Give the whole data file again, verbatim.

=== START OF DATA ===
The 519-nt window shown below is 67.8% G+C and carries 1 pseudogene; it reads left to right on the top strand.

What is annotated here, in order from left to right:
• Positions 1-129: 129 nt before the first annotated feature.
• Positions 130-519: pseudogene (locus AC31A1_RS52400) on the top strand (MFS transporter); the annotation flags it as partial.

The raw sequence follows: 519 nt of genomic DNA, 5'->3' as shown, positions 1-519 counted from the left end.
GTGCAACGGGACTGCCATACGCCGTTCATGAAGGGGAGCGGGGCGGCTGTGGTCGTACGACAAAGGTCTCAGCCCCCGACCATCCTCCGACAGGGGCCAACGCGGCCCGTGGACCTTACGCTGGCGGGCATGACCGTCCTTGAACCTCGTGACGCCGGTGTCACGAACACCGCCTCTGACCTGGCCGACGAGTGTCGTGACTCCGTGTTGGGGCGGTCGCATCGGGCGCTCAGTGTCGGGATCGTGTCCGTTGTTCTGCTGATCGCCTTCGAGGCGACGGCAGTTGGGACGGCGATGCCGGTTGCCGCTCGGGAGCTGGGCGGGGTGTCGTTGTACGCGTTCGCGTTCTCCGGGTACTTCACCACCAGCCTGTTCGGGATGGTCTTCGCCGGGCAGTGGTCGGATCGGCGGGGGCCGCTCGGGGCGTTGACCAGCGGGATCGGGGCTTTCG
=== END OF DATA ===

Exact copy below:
The 519-nt window shown below is 67.8% G+C and carries 1 pseudogene; it reads left to right on the top strand.

What is annotated here, in order from left to right:
• Positions 1-129: 129 nt before the first annotated feature.
• Positions 130-519: pseudogene (locus AC31A1_RS52400) on the top strand (MFS transporter); the annotation flags it as partial.

The raw sequence follows: 519 nt of genomic DNA, 5'->3' as shown, positions 1-519 counted from the left end.
GTGCAACGGGACTGCCATACGCCGTTCATGAAGGGGAGCGGGGCGGCTGTGGTCGTACGACAAAGGTCTCAGCCCCCGACCATCCTCCGACAGGGGCCAACGCGGCCCGTGGACCTTACGCTGGCGGGCATGACCGTCCTTGAACCTCGTGACGCCGGTGTCACGAACACCGCCTCTGACCTGGCCGACGAGTGTCGTGACTCCGTGTTGGGGCGGTCGCATCGGGCGCTCAGTGTCGGGATCGTGTCCGTTGTTCTGCTGATCGCCTTCGAGGCGACGGCAGTTGGGACGGCGATGCCGGTTGCCGCTCGGGAGCTGGGCGGGGTGTCGTTGTACGCGTTCGCGTTCTCCGGGTACTTCACCACCAGCCTGTTCGGGATGGTCTTCGCCGGGCAGTGGTCGGATCGGCGGGGGCCGCTCGGGGCGTTGACCAGCGGGATCGGGGCTTTCG